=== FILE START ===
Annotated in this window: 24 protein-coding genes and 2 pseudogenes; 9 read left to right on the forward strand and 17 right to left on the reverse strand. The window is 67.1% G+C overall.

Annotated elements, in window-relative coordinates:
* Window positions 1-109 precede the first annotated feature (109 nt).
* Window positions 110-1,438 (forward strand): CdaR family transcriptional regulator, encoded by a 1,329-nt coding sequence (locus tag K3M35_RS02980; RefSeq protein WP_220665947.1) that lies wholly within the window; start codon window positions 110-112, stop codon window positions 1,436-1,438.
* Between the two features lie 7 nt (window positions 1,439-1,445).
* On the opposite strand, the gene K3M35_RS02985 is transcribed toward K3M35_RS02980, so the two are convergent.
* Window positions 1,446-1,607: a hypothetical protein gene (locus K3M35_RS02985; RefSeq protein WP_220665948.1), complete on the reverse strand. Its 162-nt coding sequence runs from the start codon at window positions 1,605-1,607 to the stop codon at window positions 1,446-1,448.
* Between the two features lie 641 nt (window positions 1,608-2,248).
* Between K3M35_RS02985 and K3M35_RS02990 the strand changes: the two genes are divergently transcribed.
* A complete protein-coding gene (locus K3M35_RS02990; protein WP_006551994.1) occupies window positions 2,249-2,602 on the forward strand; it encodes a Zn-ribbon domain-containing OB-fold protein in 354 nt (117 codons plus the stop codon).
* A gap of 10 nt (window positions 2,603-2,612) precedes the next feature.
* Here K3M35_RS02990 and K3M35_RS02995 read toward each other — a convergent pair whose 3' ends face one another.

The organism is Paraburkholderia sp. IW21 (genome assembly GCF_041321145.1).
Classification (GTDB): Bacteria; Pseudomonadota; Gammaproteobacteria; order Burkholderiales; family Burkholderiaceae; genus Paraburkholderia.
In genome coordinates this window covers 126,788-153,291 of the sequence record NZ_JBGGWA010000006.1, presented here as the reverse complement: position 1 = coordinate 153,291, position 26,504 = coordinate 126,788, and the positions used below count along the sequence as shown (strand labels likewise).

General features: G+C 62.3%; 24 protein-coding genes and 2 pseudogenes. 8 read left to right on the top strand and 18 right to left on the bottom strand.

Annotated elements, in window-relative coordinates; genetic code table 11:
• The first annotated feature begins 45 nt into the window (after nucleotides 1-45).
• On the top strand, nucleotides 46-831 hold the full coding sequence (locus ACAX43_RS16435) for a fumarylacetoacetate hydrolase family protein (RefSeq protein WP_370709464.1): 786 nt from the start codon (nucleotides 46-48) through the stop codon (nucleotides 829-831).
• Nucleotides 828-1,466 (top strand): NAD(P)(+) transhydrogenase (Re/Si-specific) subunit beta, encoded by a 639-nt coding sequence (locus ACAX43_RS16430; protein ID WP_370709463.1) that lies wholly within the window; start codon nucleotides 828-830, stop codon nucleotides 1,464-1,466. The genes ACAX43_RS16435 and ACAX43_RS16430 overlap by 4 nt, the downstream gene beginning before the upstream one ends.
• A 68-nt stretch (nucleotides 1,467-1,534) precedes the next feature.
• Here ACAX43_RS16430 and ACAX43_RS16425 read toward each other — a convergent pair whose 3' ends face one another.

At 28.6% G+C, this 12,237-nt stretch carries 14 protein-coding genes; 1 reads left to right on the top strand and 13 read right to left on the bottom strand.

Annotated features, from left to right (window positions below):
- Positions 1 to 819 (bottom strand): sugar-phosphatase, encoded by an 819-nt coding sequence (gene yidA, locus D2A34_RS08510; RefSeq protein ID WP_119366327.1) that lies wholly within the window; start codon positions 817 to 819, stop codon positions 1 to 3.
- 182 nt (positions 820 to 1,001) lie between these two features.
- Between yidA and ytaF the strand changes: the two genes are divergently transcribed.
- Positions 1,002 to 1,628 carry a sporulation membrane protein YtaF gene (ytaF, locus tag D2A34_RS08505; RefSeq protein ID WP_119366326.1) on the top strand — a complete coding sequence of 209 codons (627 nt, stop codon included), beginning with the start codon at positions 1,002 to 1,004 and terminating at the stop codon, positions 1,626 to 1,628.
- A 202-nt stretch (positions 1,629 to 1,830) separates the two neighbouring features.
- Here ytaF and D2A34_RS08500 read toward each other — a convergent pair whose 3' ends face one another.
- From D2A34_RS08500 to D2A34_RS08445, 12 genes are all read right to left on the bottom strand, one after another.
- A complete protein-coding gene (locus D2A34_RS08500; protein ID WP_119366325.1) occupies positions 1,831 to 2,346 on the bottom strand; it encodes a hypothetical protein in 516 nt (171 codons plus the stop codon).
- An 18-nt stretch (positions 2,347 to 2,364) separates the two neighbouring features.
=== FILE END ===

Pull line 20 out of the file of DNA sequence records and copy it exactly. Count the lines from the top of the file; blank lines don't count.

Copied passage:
• Nucleotides 828-1,466 (top strand): NAD(P)(+) transhydrogenase (Re/Si-specific) subunit beta, encoded by a 639-nt coding sequence (locus ACAX43_RS16430; protein ID WP_370709463.1) that lies wholly within the window; start codon nucleotides 828-830, stop codon nucleotides 1,464-1,466. The genes ACAX43_RS16435 and ACAX43_RS16430 overlap by 4 nt, the downstream gene beginning before the upstream one ends.